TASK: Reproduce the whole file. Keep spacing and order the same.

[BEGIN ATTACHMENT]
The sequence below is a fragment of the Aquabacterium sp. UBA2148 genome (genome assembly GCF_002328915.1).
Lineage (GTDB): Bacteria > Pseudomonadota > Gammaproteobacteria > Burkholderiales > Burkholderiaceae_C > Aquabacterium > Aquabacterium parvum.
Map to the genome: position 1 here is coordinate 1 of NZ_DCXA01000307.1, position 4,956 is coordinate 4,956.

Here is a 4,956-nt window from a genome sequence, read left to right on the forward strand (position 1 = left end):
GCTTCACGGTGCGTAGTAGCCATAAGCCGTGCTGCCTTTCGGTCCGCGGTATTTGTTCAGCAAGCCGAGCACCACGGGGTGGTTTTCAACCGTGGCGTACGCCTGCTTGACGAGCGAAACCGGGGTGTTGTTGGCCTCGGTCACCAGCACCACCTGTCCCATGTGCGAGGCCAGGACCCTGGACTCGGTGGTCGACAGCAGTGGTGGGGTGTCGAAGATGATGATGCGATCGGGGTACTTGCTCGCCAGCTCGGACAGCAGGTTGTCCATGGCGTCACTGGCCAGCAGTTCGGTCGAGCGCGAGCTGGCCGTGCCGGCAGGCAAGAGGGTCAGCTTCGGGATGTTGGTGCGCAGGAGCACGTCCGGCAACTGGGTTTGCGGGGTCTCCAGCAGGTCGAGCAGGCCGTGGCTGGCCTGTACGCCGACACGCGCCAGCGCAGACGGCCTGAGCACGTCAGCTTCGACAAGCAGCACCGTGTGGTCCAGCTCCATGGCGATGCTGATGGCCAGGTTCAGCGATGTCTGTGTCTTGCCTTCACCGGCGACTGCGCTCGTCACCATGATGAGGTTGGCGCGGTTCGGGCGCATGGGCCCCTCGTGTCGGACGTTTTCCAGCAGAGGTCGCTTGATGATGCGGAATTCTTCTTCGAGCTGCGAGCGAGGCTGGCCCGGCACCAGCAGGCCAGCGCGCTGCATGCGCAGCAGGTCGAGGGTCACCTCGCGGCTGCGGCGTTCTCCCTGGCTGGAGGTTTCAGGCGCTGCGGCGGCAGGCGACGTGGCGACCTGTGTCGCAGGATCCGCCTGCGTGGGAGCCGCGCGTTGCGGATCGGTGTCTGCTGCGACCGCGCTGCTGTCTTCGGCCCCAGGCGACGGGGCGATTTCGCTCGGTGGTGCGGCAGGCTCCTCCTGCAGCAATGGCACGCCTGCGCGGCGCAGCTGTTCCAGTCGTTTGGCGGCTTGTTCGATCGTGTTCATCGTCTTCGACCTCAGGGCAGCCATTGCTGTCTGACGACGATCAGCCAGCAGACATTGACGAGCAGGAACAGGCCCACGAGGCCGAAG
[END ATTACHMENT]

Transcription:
The sequence below is a fragment of the Aquabacterium sp. UBA2148 genome (genome assembly GCF_002328915.1).
Lineage (GTDB): Bacteria > Pseudomonadota > Gammaproteobacteria > Burkholderiales > Burkholderiaceae_C > Aquabacterium > Aquabacterium parvum.
Map to the genome: position 1 here is coordinate 1 of NZ_DCXA01000307.1, position 4,956 is coordinate 4,956.

Here is a 4,956-nt window from a genome sequence, read left to right on the forward strand (position 1 = left end):
GCTTCACGGTGCGTAGTAGCCATAAGCCGTGCTGCCTTTCGGTCCGCGGTATTTGTTCAGCAAGCCGAGCACCACGGGGTGGTTTTCAACCGTGGCGTACGCCTGCTTGACGAGCGAAACCGGGGTGTTGTTGGCCTCGGTCACCAGCACCACCTGTCCCATGTGCGAGGCCAGGACCCTGGACTCGGTGGTCGACAGCAGTGGTGGGGTGTCGAAGATGATGATGCGATCGGGGTACTTGCTCGCCAGCTCGGACAGCAGGTTGTCCATGGCGTCACTGGCCAGCAGTTCGGTCGAGCGCGAGCTGGCCGTGCCGGCAGGCAAGAGGGTCAGCTTCGGGATGTTGGTGCGCAGGAGCACGTCCGGCAACTGGGTTTGCGGGGTCTCCAGCAGGTCGAGCAGGCCGTGGCTGGCCTGTACGCCGACACGCGCCAGCGCAGACGGCCTGAGCACGTCAGCTTCGACAAGCAGCACCGTGTGGTCCAGCTCCATGGCGATGCTGATGGCCAGGTTCAGCGATGTCTGTGTCTTGCCTTCACCGGCGACTGCGCTCGTCACCATGATGAGGTTGGCGCGGTTCGGGCGCATGGGCCCCTCGTGTCGGACGTTTTCCAGCAGAGGTCGCTTGATGATGCGGAATTCTTCTTCGAGCTGCGAGCGAGGCTGGCCCGGCACCAGCAGGCCAGCGCGCTGCATGCGCAGCAGGTCGAGGGTCACCTCGCGGCTGCGGCGTTCTCCCTGGCTGGAGGTTTCAGGCGCTGCGGCGGCAGGCGACGTGGCGACCTGTGTCGCAGGATCCGCCTGCGTGGGAGCCGCGCGTTGCGGATCGGTGTCTGCTGCGACCGCGCTGCTGTCTTCGGCCCCAGGCGACGGGGCGATTTCGCTCGGTGGTGCGGCAGGCTCCTCCTGCAGCAATGGCACGCCTGCGCGGCGCAGCTGTTCCAGTCGTTTGGCGGCTTGTTCGATCGTGTTCATCGTCTTCGACCTCAGGGCAGCCATTGCTGTCTGACGACGATCAGCCAGCAGACATTGACGAGCAGGAACAGGCCCACGAGGCCGAAG